How To Take Charge Of Your Career – 4 Key Areas to Achieve Career Success


How much time have you dedicated to career planning in the last month? 6 months? Year? If you’re like most people, you haven’t spent much (if any!) time planning your career. And that is the fast track to career obsolescence.

Careers are more complicated than ever. There are no well-defined roadmaps and ‘job security’ is long gone. The skills, experiences, competencies and connections that you need to stay relevant and current in your career path are moving so fast that if you ignore the changes happening around you, you will suddenly find yourself sidelined and wondering what happened.

So, how do we stay at the top of our career game? Grab a cup of coffee, block out time in your calendar and spend some time thinking about the following 5 career areas.

Goal Setting

Other than a New Year’s resolution, when was the last time you sat down and created some big goals you were trying to reach? When it comes to your career, you need to think big about who you want to be and create tangible action plans to achieve those goals.

As you’re setting goals, remember to include both career and broader life goals. If all you do is work, work, work you will lose your career edge. Step away from the intoxicating drug of activity for a few minutes and focus on the bigger picture by taking inventory of the broader areas of your life. For example, on a scale of 1 – 10 with 1 being the worst and 10 being the best, how would you rank each of the following areas:

  • Health
  • Finances
  • Romance
  • Family and friends
  • Fun, joy and adventure
  • Fitness
  • Spiritual life
  • Career

Do you have time carved out for all these areas, or is your current work sucking up all your energy and leaving you drained? By making your career a part of your life, you make room to be a person – not just a drone pumping out work. The carryover from time spent on other areas will help you bring new perspectives, energy and passion to your work.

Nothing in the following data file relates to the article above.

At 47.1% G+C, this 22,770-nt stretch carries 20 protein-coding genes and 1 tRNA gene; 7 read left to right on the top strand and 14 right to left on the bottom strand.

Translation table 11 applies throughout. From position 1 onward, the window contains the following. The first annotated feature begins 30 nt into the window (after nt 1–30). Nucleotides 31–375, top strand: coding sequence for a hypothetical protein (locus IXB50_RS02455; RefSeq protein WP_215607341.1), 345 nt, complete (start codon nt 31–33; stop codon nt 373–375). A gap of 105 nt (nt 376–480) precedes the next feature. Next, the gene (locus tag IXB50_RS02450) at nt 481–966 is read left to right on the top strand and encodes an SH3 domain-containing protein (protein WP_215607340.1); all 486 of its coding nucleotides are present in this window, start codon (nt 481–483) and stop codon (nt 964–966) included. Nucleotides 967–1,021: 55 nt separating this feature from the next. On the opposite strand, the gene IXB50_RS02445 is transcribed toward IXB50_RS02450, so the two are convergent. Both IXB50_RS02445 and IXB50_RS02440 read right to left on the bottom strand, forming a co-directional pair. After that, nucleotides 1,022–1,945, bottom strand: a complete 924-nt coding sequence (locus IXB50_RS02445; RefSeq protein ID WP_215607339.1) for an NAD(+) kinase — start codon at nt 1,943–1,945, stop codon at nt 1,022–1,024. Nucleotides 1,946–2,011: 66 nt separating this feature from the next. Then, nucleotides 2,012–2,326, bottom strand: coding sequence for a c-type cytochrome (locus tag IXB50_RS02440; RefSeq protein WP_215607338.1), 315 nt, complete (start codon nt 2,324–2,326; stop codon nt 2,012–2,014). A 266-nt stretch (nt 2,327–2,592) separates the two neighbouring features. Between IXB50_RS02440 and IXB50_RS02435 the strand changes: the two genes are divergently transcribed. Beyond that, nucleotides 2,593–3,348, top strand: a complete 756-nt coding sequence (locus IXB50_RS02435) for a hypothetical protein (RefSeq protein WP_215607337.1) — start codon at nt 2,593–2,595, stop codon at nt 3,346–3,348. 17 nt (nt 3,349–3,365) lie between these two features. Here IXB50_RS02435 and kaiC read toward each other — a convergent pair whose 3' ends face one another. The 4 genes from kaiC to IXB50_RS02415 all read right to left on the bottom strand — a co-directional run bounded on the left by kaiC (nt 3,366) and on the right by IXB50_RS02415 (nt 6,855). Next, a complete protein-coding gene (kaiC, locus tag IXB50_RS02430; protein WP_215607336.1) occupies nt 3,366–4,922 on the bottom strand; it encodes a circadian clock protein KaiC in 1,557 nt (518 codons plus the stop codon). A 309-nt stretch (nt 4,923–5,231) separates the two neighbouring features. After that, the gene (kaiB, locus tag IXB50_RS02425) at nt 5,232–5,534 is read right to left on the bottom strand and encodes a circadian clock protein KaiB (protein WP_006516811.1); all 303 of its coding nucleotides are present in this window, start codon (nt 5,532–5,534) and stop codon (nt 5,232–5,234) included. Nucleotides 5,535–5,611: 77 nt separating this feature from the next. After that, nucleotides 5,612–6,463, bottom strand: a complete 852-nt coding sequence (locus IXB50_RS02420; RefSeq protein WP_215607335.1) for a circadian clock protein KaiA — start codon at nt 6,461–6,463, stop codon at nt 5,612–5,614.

Know Your Value

People often have a hard time effectively communicating their value. Either they undersell themselves or they over-describe what they do leaving people confused.

Get clear on your value by understanding and articulating the following:

  • What are your unique strengths? The book StrengthsFinder 2.0 and online assessment can help you with this
  • Define your personal values to find the right opportunities for you
  • Uncover where you add the greatest value both in business and personally

Once you understand these areas, find opportunities that allow you to contribute your top talents, skills and competencies. When you’re evaluating projects, employment opportunities and volunteering, be clear in your mind about why you would be valuable to that work as well as what skills and experiences you are gaining.

Create A Support System

Careers are impossible to navigate on your own. You must have a strong support system in place to help you navigate these tricky waters. Take a look at the following categories and try to have at least one person in each of these support areas:

  • Personal. This includes family, friends, household help and are the people who either push for work/life balance or enable work/life balance. These should be people who bring you joy and excitement.
  • Mentors. There are many different kinds of mentors such as skill, career, leadership, profession, company, alumni, etc… we all need mentors at various points in our career. These are people who have walked in our shoes or done something we really want to accomplish.
  • Coaches. There are many kinds of coaches such as executive, skill, lifestyle, spiritual, etc… These are people who have extensive training, passion and skill around a specific area and help guide clients towards achievement of goals they’ve identified for themselves.
  • Advocates. These are very valuable to your team. They are fans of you and your work and believe in you. These are people who will put their reputation out there to help you because of their belief in your abilities.

Intentional Action

Don’t sit on the sidelines waiting for someone to give you permission to take control of your career. Begin to take intentional actions based on the areas above. When you’re clear about the work you’re doing and how you can add the greatest value to each project and your own career, you will be on the path to taking control of your career and charting your own career success.